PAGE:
Alcohol cuts metabolic disease risk
Researchers have found that moderate drinkers tend to have about 30 percent lower risk of developing late onset diabetes than do non-drinkers, and moderate drinkers also tend to be at lower risk of developing metabolic syndrome.
A cross-sectional analysis of 6172 subjects age 35 -75 in Switzerland related varying levels of alcohol intake to the presence of DM, MS, and an index of insulin resistance (HOMA-IR).
Alcohol consumption was categorized as non-drinkers, low-risk, medium-to-high-risk and very-high-risk drinkers. 73% of participants consumed alcohol, 16pc were medium-to-high-risk drinkers and 2% very-high risk drinkers
The study found that the prevalence of the metabolic syndrome, diabetes and mean HOMA-IR decreased with low-risk drinking and increased with high-risk drinking.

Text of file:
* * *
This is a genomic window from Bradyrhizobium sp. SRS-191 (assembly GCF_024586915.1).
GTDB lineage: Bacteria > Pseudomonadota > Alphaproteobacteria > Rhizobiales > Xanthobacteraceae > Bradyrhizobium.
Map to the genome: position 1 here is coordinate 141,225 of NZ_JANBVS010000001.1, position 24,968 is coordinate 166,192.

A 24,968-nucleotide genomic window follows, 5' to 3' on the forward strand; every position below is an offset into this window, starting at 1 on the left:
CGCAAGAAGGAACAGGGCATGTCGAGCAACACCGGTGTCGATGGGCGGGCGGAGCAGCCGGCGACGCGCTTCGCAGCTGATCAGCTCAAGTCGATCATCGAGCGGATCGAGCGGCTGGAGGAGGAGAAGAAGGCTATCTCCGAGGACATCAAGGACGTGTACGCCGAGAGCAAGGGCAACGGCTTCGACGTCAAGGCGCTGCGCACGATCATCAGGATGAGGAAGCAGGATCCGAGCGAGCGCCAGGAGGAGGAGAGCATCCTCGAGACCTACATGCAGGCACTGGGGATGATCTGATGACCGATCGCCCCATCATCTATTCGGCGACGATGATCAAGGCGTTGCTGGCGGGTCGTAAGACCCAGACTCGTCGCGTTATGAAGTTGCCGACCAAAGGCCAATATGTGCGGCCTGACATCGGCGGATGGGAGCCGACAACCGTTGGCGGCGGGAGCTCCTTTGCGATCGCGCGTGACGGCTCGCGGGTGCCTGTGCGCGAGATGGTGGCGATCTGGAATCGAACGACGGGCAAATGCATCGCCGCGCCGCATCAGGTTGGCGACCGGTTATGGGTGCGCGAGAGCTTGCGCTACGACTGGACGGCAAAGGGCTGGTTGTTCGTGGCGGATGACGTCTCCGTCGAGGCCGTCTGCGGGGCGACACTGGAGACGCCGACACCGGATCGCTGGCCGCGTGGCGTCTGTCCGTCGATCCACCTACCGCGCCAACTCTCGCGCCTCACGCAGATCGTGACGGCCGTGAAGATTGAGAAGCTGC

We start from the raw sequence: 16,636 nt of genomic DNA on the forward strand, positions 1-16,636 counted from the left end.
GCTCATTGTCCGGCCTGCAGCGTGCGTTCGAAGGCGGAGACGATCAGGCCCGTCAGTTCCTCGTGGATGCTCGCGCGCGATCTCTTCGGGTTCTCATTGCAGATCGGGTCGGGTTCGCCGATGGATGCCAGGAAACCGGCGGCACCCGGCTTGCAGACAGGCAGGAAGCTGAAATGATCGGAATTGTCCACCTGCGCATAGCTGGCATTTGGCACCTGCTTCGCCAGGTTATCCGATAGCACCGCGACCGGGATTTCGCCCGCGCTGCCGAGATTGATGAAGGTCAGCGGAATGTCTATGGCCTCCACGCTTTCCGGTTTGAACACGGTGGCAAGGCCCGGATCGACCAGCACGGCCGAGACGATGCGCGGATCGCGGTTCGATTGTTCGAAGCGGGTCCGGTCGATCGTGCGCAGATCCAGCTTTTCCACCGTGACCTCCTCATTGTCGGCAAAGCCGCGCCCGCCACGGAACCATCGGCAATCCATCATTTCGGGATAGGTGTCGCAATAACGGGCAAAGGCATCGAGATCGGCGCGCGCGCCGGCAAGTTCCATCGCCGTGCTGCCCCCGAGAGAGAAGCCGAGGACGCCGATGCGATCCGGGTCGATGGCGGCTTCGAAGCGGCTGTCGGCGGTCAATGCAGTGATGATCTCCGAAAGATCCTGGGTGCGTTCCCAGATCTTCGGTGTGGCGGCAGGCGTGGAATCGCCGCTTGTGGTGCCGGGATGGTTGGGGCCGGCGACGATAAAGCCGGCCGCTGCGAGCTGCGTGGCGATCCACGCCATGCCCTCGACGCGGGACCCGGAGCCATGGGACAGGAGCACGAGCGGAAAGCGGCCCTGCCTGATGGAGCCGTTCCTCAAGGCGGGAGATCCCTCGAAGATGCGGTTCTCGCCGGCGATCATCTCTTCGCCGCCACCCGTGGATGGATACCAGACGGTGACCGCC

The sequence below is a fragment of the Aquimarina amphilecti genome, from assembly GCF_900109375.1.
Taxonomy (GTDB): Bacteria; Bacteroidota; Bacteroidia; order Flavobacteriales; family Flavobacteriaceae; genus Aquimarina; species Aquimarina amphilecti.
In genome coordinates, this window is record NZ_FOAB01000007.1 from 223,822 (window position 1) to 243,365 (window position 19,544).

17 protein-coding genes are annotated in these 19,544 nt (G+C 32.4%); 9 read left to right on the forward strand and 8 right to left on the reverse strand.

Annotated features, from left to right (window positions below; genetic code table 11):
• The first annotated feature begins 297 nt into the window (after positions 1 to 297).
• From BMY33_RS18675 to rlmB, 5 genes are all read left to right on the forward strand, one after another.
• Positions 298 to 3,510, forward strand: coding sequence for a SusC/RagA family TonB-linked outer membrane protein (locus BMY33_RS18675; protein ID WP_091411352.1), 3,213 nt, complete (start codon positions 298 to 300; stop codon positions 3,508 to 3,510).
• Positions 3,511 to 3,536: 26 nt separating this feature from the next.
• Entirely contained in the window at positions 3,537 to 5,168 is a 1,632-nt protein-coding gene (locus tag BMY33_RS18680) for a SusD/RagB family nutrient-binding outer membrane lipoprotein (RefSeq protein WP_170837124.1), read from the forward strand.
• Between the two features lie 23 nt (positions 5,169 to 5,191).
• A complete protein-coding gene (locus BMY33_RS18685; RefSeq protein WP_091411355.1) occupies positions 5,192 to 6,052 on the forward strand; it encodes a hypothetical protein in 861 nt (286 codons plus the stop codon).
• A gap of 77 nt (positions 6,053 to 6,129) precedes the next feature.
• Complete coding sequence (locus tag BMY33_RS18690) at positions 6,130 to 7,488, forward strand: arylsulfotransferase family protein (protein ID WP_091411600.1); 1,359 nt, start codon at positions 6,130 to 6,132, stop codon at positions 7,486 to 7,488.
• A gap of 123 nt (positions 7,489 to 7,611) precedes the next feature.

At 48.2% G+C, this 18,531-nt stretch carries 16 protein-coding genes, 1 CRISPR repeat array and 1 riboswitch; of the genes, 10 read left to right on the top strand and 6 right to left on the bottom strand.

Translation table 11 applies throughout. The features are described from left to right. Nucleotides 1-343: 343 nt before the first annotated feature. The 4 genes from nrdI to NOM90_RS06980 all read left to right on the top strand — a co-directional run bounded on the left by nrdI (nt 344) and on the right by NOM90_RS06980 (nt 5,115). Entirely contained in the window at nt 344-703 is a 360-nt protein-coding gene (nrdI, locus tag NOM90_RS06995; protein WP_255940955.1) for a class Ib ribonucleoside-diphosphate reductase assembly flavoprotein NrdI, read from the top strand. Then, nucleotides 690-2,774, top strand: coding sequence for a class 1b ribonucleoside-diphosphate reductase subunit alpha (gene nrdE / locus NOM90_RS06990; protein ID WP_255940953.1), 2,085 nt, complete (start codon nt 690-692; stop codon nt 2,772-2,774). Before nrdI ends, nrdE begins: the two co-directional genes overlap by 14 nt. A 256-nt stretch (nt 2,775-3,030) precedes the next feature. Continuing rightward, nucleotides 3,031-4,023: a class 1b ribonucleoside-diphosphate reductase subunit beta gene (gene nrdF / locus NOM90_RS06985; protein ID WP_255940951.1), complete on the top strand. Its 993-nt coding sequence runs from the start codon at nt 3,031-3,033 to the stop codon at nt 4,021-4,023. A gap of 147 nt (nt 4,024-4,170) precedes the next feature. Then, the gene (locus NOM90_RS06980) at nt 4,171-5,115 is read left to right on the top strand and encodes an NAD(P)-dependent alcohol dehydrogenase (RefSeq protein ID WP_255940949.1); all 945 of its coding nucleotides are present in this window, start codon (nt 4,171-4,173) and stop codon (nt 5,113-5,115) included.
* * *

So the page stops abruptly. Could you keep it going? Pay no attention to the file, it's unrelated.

Adjusted prevalence of the metabolic syndrome was 24% in non-drinkers, 19% in low-risk, 20% in medium-to-high-risk and 29pc in very-high-risk drinkers.
Adjusted prevalence of diabetes was 6.0pc in non-drinkers, 3.6% in low-risk, 3.8% in medium-to-high-risk and 6.7% in very-high-risk drinkers. These relationships did not differ according to beverage types.
Moderate drinkers also had the lowest weight, tryglycerides, and blood pressure. All drinkers had higher HDL-cholesterol values (that is good cholesterol) than did non-drinkers.
Metabolic syndrome is the name given to a so called ``lifestyle disease``, where patients exhibit multiple medical problems including high blood pressure, late on set diabetes, and high cholesterol.